A woman claiming to be the mother of a Porsche driver allegedly involved in a crash that killed four police officers in Melbourne says his family is “ashamed”.
The woman, who did not wish to be named, read a statement to Melbourne radio 3AW on Monday, making it clear Richard Pusey, 41, had been estranged from the family for some time.
She said the family had been thrust into the spotlight, and had received threats, following the fatal crash on the Eastern Freeway on Wednesday. But they shared the same feelings of devastation as the wider community, she said.
“I want to read a statement on behalf of the Pusey family because we want to disassociate ourselves with the tragedy that occurred on Wednesday night,” she said.
“We were incredibly shocked and deeply ashamed by the [alleged] events that unfolded surrounding the accident and thereafter.
“Our family have [sic] been under public scrutiny since that time in a quest to find some explanation as to Richard’s [alleged] actions in this catastrophic event.
“This is an insight we are unable to provide.”
The alleged events referred to are before the courts.
Senior Constable Lynette Taylor, Senior Constable Kevin King, Constable Glen Humphris and Constable Josh Prestney died when a semi-trailer crashed into them while they were trying to impound Mr Pusey’s Porsche in an emergency lane on the freeway at Kew.
Mr Pusey, of Fitzroy, was charged on Friday with nine offences including driving at a dangerous speed, reckless conduct endangering life, failing to render assistance and drug possession.
He remains in custody on remand.
Meanwhile, the truck driver accused of killing the four officers faced court on Monday.
Mohinder Singh, 47, from Cranbourne in Melbourne’s south-east is charged with four counts of culpable driving over the deaths of Leading Senior Constable Taylor, Senior Constable King and constables Humphris and Prestney.
Mr Singh didn’t speak and kept his head down during the hearing in Melbourne Magistrates Court on Monday.
His lawyer Steven Pica said Mr Singh had anxiety and depression and might have had an undiagnosed psychiatric issue throughout his life.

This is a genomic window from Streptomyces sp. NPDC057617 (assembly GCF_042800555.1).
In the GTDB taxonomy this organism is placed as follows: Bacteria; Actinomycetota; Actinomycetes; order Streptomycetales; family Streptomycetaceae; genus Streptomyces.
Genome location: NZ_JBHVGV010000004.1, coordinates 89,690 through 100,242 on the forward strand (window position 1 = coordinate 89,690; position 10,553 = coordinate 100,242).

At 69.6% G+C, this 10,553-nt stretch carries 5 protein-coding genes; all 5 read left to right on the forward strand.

“Mr Singh remains distressed and saddened at the tragic consequences of his acts,” he said.
He did not apply for bail.
Meanwhile, tributes are still flowing in for the four police officers killed in the tragedy.
The family of Constable Prestney paid tribute to their son and brother in a death notice printed in major Melbourne newspapers on Monday.
“Our hearts will ache forever, and not a day will pass when you are not in our thoughts. Watch over your brother, walk beside him and every serving member,” the message reads.
“We will play for you, ride for you, run for you, cheer for you and have a beer for you. You will forever be our blue-eyed boy with the beautiful smile.”
Elsewhere, Victoria Police raided two Melbourne homes in their investigation into the deadly crash.
Police searched properties in suburban Frankston and Croydon associated with the trucking company on Monday.
Assistant Commissioner Libby Murphy said it was part of the investigation led by the major collision investigation unit.
The prime mover was registered in Queensland, with plates XV85IE, and the trailer registration was 84IQWQ, she said.
Police want witnesses to hand over dashcam footage of the prime mover involved in the April 22 crash.
Assistant Commissioner Murphy said she went through the academy with Senior Constable Taylor 31 years ago and all four deaths were “heartbreaking”.
The trucking company, Connect Logistics, released a statement about the tragedy late on Monday afternoon.
“We are devastated by the loss of Senior Constable Kevin King, Senior Constable Lynette Taylor, Constable Joshua Prestney and Constable Glen Humphris last Wednesday night,” it said.
“Our prayers and deepest condolences go out to their families, the Victoria Police and everyone dealing with this horrific loss.”
It said staff were heartbroken by the deaths but would not comment further because the incident was still being investigated by police.